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What Happened in the Stock Market Today

Jim Crumly, The Motley Fool

Stocks climbed on strong earnings reports and positive comments on the economy from the Fed Chairman Jerome Powell. The Dow Jones Industrial Average (DJINDICES: ^DJI) and the S&P 500 (SNPINDEX: ^GSPC) had moderate gains.

Today's stock market

Index Percentage Change Point Change
Dow 0.32% 79.40
S&P 500 0.22% 6.07

Data source: Yahoo! Finance.

The financial sector led the market, with the Financial Select Sector SPDR ETF (NYSEMKT: XLF) rising 1.6%. Transportation stocks also had a big day; the iShares Transportation Average ETF (NYSEMKT: IYT) jumped 2.3%.

As for individual stocks, United Continental Holdings (NYSE: UAL) gained altitude after the company beat profit expectations, and Cara Therapeutics (NASDAQ: CARA) fell following the announcement of a secondary offering.

Collage of upward graphs.

Image source: Getty Images.

United Continental soars on profit gains

Shares of United Continental took off, rising 8.8% after the company announced second-quarter results that beat profit expectations despite rising fuel prices. Revenue increased 7.7% to $10.8 billion, about in line with expectations. Adjusted earnings per share jumped 17% to $3.23, while analysts were expecting only $2.65.

Passenger revenue per available seat mile (PRASM) grew 3%, which was at the upper end of the company's guidance of 1% to 3% and was boosted by a 4.3% increase in international PRASM. Cost per available seat mile (CASM) was driven higher by 6.6% due to a 35.3% increase in fuel expense, but the company did a good job containing expenses it could control. CASM, excluding fuel, special charges, third-party business expenses, and profit sharing, fell 0.4%.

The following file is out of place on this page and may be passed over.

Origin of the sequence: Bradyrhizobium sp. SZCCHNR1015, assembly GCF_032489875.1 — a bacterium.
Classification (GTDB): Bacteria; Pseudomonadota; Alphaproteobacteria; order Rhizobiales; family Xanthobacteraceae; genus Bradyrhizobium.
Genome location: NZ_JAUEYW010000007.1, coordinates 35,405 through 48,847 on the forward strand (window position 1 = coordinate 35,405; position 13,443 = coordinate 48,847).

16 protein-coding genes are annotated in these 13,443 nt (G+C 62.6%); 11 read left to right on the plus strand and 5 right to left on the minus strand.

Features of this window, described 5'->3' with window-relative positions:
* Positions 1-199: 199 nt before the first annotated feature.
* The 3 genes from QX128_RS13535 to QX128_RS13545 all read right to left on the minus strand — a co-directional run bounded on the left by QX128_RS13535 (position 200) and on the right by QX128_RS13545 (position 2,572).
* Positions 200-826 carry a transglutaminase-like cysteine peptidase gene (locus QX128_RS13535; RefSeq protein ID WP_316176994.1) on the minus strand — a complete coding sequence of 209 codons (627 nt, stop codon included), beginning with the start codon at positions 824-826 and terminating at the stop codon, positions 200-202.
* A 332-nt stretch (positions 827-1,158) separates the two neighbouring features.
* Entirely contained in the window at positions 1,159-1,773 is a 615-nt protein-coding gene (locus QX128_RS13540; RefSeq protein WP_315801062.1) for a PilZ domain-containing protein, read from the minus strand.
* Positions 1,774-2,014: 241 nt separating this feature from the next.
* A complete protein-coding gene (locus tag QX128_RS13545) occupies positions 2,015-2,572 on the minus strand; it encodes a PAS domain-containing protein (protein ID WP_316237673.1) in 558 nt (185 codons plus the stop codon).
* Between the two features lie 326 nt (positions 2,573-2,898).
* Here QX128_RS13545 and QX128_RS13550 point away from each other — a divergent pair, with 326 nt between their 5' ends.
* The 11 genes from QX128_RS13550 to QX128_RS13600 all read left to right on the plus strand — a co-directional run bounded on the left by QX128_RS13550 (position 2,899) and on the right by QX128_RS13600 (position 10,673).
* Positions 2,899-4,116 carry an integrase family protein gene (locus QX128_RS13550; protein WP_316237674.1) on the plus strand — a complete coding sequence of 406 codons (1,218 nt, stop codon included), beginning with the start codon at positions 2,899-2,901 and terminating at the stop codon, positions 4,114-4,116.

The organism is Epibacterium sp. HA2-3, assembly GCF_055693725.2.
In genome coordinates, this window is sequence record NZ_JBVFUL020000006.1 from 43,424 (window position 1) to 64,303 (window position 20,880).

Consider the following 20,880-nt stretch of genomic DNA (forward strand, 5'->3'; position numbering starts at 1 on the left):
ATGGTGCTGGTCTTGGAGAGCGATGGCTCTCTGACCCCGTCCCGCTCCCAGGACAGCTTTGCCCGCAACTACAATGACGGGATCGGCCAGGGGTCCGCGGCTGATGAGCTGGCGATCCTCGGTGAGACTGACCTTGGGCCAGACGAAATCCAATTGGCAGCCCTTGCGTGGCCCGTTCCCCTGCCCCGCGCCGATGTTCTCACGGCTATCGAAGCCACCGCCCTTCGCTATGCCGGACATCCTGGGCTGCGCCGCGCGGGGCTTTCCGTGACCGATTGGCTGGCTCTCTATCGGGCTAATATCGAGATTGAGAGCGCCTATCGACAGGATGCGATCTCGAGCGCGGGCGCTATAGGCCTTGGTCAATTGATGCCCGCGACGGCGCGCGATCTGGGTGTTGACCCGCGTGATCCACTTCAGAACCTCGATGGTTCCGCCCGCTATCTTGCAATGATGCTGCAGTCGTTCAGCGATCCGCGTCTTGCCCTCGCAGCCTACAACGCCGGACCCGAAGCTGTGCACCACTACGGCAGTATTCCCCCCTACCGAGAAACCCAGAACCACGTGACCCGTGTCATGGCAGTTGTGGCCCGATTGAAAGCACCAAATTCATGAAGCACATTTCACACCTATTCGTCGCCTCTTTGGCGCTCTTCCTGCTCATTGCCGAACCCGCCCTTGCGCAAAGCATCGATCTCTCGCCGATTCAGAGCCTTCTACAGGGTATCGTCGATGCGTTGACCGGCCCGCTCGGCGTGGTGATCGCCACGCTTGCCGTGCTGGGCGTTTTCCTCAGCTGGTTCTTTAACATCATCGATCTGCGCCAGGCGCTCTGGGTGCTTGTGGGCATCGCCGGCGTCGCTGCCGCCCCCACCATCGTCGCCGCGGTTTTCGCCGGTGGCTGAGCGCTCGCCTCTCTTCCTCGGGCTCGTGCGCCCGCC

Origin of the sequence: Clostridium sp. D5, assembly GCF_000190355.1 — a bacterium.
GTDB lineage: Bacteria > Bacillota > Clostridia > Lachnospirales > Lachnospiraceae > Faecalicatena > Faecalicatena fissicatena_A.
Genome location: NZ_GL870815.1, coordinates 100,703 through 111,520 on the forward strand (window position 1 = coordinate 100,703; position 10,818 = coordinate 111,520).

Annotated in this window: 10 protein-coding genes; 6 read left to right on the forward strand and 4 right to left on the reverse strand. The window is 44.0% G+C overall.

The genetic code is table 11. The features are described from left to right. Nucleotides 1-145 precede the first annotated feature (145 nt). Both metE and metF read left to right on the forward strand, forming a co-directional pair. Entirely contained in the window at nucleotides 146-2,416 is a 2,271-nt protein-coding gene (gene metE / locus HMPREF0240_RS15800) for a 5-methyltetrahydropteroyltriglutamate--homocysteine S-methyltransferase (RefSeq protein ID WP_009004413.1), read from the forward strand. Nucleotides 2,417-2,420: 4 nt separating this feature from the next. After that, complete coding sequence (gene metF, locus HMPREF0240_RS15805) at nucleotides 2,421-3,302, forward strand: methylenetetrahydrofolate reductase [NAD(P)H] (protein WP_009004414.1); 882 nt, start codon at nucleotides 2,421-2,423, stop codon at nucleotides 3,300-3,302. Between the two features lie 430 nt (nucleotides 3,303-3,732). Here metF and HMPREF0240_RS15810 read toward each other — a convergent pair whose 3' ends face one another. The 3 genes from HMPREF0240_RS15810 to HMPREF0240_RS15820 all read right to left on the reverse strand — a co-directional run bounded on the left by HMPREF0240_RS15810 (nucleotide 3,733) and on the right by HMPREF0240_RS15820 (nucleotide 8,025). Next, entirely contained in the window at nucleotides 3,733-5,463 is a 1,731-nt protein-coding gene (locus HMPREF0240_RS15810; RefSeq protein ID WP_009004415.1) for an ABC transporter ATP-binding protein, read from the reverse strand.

Gains in unit revenue were made in spite of a 4.3% increase in available seat miles. Adjusted pre-tax margin was 10.4%, down from 13.2% in the period a year earlier due to higher fuel costs, but still above the midpoint of the company's guidance of 9% to 11%.

Looking forward, United raised full-year EPS guidance by $0.25 to a range of $7.25 to $8.75. Unit revenue in Q3 is expected to accelerate to 4% to 6% growth.

United's strategy of aggressively expanding capacity seems to be working without setting off a fare war, and the company's efforts to cut costs are being successful, resulting in healthy gains for the stock today.

Cara Therapeutics announces a secondary offering

Shares of Cara Therapeutics dropped 8.2% after the biotech announced a secondary offering of its stock. The company will be offering 4,500,000 shares on the open market, as well granting the underwriters an 30-day option to buy 675,000 more. The total 5,175,000 shares would represent a dilution of the stock by 15.8%.

Cara Therapeutics is developing Korsuva, a drug for pruritus, or severe itching, and the proceeds will be used to advance its research and clinical programs. In May, the company announced a partnership with Vifor Fresenius Medical Care Renal Pharma Ltd. to develop and market injectable Korsuva for pruritus associated with chronic kidney disease (CKD) in hemodialysis patients, giving Cara $50 million up front, potentially $470 million more in milestone and regulatory payments, and $20 million in proceeds from an equity investment. Vifor will have the right to market Korsuva under license for that indication outside the U.S., Japan, and South Korea.

The proceeds from today's announced offering will allow the company to fund efforts to advance the drug for indications for which it owns full rights, including a pill form for CKD-associated pruritus in pre-dialysis patients, and for pruritus in patients with chronic liver disease and skin conditions.

Cara is taking advantage of a huge gain in its stock price to set itself up to accelerate efforts to advance its drug development program. It shrewdly did the same thing the last two times its stock rose over $18, in August 2015 and April 2017, and this time, it may have enough resources to get the drug across the finish line.

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Jim Crumly owns shares of Cara Therapeutics. The Motley Fool has no position in any of the stocks mentioned. The Motley Fool has a disclosure policy.